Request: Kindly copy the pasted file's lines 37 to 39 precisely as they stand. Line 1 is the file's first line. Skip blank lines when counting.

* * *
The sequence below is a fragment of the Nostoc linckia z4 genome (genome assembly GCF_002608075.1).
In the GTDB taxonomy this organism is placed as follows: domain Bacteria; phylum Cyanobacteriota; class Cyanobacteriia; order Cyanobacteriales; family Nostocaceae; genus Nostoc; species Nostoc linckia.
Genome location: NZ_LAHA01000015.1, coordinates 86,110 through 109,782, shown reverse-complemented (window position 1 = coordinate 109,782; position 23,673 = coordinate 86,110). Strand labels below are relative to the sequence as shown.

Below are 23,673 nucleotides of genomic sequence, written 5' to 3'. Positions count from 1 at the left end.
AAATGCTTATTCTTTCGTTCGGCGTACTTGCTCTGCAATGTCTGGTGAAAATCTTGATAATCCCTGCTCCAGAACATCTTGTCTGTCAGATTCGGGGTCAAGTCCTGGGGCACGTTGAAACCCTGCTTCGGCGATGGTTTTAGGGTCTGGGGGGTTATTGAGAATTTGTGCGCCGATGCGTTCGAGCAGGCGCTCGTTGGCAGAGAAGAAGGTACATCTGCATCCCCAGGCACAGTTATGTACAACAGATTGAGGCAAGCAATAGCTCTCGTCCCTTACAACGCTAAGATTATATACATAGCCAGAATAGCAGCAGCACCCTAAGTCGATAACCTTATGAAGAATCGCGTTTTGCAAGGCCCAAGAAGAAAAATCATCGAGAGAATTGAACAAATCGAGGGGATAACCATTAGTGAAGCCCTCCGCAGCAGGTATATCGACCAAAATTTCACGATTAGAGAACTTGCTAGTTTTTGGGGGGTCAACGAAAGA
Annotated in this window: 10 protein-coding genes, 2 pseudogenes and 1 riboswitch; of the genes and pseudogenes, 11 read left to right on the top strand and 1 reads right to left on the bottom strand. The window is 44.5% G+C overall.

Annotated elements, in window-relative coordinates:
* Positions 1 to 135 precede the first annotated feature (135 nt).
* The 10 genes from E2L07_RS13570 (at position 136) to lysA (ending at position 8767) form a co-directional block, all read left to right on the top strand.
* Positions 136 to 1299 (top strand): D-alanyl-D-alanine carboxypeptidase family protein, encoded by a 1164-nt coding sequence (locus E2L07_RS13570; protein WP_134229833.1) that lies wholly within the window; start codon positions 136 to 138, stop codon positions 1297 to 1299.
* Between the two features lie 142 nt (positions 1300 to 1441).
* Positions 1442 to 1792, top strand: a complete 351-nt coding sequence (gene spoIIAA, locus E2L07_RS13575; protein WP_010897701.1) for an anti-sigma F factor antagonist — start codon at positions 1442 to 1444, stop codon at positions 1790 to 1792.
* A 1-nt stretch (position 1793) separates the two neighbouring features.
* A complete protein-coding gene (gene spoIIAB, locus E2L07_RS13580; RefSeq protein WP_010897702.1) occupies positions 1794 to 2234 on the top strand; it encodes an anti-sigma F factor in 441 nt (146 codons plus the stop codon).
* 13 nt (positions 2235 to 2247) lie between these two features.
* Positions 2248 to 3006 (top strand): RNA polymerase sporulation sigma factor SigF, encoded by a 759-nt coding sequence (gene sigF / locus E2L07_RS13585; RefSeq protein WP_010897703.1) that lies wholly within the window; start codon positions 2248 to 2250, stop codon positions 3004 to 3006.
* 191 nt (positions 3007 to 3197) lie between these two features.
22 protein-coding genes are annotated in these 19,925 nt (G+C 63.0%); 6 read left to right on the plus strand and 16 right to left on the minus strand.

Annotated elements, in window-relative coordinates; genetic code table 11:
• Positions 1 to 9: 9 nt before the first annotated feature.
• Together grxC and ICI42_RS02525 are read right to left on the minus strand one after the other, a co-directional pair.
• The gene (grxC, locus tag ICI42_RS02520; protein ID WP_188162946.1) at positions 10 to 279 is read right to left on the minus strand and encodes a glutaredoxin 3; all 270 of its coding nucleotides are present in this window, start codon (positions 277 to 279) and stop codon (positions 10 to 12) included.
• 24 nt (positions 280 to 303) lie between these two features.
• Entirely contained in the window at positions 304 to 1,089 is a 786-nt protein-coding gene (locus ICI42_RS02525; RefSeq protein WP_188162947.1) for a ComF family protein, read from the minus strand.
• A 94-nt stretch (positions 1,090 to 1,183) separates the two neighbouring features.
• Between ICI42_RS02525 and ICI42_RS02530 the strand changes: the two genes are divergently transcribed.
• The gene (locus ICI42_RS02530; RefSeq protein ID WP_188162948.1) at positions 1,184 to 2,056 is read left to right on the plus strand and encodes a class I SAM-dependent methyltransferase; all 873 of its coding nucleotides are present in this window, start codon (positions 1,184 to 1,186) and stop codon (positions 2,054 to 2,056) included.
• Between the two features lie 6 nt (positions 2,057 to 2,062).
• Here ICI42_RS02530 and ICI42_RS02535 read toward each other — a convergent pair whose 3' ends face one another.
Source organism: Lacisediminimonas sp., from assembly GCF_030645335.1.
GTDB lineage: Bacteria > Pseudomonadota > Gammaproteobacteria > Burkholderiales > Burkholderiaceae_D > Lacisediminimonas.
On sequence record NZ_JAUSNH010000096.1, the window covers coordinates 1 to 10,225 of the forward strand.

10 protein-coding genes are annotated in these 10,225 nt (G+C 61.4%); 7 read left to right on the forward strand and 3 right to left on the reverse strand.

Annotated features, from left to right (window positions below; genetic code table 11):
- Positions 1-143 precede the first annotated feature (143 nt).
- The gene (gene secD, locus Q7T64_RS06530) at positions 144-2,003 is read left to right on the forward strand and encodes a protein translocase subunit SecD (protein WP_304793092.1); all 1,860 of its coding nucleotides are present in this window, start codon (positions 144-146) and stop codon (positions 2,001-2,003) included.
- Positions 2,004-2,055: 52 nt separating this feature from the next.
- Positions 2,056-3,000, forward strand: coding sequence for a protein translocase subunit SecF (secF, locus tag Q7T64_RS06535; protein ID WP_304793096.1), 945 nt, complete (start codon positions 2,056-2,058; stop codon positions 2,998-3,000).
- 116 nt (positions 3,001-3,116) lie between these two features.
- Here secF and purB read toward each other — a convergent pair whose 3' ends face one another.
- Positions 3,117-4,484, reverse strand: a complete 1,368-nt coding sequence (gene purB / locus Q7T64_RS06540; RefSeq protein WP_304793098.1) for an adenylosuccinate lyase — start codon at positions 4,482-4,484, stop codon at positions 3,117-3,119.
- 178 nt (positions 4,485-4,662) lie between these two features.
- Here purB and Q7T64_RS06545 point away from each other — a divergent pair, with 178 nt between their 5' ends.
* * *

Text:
- Positions 2,004-2,055: 52 nt separating this feature from the next.
- Positions 2,056-3,000, forward strand: coding sequence for a protein translocase subunit SecF (secF, locus tag Q7T64_RS06535; protein ID WP_304793096.1), 945 nt, complete (start codon positions 2,056-2,058; stop codon positions 2,998-3,000).
- 116 nt (positions 3,001-3,116) lie between these two features.